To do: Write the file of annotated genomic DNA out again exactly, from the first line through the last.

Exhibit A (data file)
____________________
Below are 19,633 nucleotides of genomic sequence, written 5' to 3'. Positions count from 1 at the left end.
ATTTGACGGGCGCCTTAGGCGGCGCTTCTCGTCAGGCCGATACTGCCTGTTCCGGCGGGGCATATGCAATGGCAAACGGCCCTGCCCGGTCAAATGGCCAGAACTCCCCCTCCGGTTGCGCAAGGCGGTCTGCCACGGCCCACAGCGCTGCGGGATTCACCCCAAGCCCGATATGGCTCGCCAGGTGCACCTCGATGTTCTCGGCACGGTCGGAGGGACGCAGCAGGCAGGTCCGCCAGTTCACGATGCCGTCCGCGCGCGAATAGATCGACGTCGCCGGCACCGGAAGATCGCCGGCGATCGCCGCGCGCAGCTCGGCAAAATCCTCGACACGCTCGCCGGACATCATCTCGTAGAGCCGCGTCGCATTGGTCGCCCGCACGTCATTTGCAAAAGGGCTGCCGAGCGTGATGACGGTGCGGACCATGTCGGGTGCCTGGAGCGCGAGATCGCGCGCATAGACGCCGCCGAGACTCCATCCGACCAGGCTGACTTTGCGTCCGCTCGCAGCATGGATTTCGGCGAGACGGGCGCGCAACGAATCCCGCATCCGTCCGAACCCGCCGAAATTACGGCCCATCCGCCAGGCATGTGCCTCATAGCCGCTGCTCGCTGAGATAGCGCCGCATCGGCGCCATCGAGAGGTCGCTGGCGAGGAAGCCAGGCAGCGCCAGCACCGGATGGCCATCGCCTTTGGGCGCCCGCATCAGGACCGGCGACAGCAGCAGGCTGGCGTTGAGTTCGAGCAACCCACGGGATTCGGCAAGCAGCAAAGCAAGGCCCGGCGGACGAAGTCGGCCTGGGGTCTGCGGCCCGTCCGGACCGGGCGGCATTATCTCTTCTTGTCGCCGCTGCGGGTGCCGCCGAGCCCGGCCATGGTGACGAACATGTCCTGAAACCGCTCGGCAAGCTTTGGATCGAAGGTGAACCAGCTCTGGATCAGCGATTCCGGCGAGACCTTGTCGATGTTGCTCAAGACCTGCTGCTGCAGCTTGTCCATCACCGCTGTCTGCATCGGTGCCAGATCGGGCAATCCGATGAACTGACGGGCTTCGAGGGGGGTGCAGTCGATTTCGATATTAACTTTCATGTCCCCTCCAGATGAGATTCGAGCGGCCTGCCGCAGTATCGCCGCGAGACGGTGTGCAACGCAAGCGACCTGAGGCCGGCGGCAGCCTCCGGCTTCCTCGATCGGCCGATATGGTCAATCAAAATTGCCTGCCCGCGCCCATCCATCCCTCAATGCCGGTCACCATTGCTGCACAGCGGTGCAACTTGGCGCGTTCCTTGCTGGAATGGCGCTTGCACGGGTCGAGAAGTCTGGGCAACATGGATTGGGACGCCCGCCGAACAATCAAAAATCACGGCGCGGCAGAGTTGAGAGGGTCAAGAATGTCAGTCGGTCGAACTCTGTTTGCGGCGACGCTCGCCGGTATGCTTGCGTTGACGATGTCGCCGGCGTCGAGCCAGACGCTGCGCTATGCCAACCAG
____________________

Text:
Below are 19,633 nucleotides of genomic sequence, written 5' to 3'. Positions count from 1 at the left end.
ATTTGACGGGCGCCTTAGGCGGCGCTTCTCGTCAGGCCGATACTGCCTGTTCCGGCGGGGCATATGCAATGGCAAACGGCCCTGCCCGGTCAAATGGCCAGAACTCCCCCTCCGGTTGCGCAAGGCGGTCTGCCACGGCCCACAGCGCTGCGGGATTCACCCCAAGCCCGATATGGCTCGCCAGGTGCACCTCGATGTTCTCGGCACGGTCGGAGGGACGCAGCAGGCAGGTCCGCCAGTTCACGATGCCGTCCGCGCGCGAATAGATCGACGTCGCCGGCACCGGAAGATCGCCGGCGATCGCCGCGCGCAGCTCGGCAAAATCCTCGACACGCTCGCCGGACATCATCTCGTAGAGCCGCGTCGCATTGGTCGCCCGCACGTCATTTGCAAAAGGGCTGCCGAGCGTGATGACGGTGCGGACCATGTCGGGTGCCTGGAGCGCGAGATCGCGCGCATAGACGCCGCCGAGACTCCATCCGACCAGGCTGACTTTGCGTCCGCTCGCAGCATGGATTTCGGCGAGACGGGCGCGCAACGAATCCCGCATCCGTCCGAACCCGCCGAAATTACGGCCCATCCGCCAGGCATGTGCCTCATAGCCGCTGCTCGCTGAGATAGCGCCGCATCGGCGCCATCGAGAGGTCGCTGGCGAGGAAGCCAGGCAGCGCCAGCACCGGATGGCCATCGCCTTTGGGCGCCCGCATCAGGACCGGCGACAGCAGCAGGCTGGCGTTGAGTTCGAGCAACCCACGGGATTCGGCAAGCAGCAAAGCAAGGCCCGGCGGACGAAGTCGGCCTGGGGTCTGCGGCCCGTCCGGACCGGGCGGCATTATCTCTTCTTGTCGCCGCTGCGGGTGCCGCCGAGCCCGGCCATGGTGACGAACATGTCCTGAAACCGCTCGGCAAGCTTTGGATCGAAGGTGAACCAGCTCTGGATCAGCGATTCCGGCGAGACCTTGTCGATGTTGCTCAAGACCTGCTGCTGCAGCTTGTCCATCACCGCTGTCTGCATCGGTGCCAGATCGGGCAATCCGATGAACTGACGGGCTTCGAGGGGGGTGCAGTCGATTTCGATATTAACTTTCATGTCCCCTCCAGATGAGATTCGAGCGGCCTGCCGCAGTATCGCCGCGAGACGGTGTGCAACGCAAGCGACCTGAGGCCGGCGGCAGCCTCCGGCTTCCTCGATCGGCCGATATGGTCAATCAAAATTGCCTGCCCGCGCCCATCCATCCCTCAATGCCGGTCACCATTGCTGCACAGCGGTGCAACTTGGCGCGTTCCTTGCTGGAATGGCGCTTGCACGGGTCGAGAAGTCTGGGCAACATGGATTGGGACGCCCGCCGAACAATCAAAAATCACGGCGCGGCAGAGTTGAGAGGGTCAAGAATGTCAGTCGGTCGAACTCTGTTTGCGGCGACGCTCGCCGGTATGCTTGCGTTGACGATGTCGCCGGCGTCGAGCCAGACGCTGCGCTATGCCAACCAG